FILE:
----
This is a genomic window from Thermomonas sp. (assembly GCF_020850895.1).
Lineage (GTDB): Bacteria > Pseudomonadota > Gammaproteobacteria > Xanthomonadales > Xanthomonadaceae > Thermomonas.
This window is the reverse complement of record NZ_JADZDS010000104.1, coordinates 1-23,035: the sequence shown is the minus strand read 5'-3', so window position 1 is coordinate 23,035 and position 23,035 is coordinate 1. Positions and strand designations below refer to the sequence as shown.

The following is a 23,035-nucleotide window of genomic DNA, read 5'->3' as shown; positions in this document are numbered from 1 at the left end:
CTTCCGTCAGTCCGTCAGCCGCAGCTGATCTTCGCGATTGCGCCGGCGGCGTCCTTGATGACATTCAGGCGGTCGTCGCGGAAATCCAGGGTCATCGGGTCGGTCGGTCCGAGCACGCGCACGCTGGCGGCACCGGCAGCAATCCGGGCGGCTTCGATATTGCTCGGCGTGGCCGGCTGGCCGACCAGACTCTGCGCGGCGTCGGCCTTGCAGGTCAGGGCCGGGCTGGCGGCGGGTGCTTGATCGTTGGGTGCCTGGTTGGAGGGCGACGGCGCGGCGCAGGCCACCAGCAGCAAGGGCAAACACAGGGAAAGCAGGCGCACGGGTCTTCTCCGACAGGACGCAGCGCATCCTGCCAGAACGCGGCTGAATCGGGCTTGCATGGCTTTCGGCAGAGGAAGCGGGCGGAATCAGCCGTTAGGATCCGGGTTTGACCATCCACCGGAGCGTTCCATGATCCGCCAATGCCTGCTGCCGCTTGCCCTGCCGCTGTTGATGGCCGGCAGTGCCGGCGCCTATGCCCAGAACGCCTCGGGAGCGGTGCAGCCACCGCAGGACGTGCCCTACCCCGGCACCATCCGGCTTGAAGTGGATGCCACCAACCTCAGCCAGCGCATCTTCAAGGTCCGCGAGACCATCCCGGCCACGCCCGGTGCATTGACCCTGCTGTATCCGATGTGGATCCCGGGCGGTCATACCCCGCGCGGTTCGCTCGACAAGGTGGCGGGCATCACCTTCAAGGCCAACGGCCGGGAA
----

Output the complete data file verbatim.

This is a genomic window from Thermomonas sp. (assembly GCF_020850895.1).
Lineage (GTDB): Bacteria > Pseudomonadota > Gammaproteobacteria > Xanthomonadales > Xanthomonadaceae > Thermomonas.
This window is the reverse complement of record NZ_JADZDS010000104.1, coordinates 1-23,035: the sequence shown is the minus strand read 5'-3', so window position 1 is coordinate 23,035 and position 23,035 is coordinate 1. Positions and strand designations below refer to the sequence as shown.

The following is a 23,035-nucleotide window of genomic DNA, read 5'->3' as shown; positions in this document are numbered from 1 at the left end:
CTTCCGTCAGTCCGTCAGCCGCAGCTGATCTTCGCGATTGCGCCGGCGGCGTCCTTGATGACATTCAGGCGGTCGTCGCGGAAATCCAGGGTCATCGGGTCGGTCGGTCCGAGCACGCGCACGCTGGCGGCACCGGCAGCAATCCGGGCGGCTTCGATATTGCTCGGCGTGGCCGGCTGGCCGACCAGACTCTGCGCGGCGTCGGCCTTGCAGGTCAGGGCCGGGCTGGCGGCGGGTGCTTGATCGTTGGGTGCCTGGTTGGAGGGCGACGGCGCGGCGCAGGCCACCAGCAGCAAGGGCAAACACAGGGAAAGCAGGCGCACGGGTCTTCTCCGACAGGACGCAGCGCATCCTGCCAGAACGCGGCTGAATCGGGCTTGCATGGCTTTCGGCAGAGGAAGCGGGCGGAATCAGCCGTTAGGATCCGGGTTTGACCATCCACCGGAGCGTTCCATGATCCGCCAATGCCTGCTGCCGCTTGCCCTGCCGCTGTTGATGGCCGGCAGTGCCGGCGCCTATGCCCAGAACGCCTCGGGAGCGGTGCAGCCACCGCAGGACGTGCCCTACCCCGGCACCATCCGGCTTGAAGTGGATGCCACCAACCTCAGCCAGCGCATCTTCAAGGTCCGCGAGACCATCCCGGCCACGCCCGGTGCATTGACCCTGCTGTATCCGATGTGGATCCCGGGCGGTCATACCCCGCGCGGTTCGCTCGACAAGGTGGCGGGCATCACCTTCAAGGCCAACGGCCGGGAA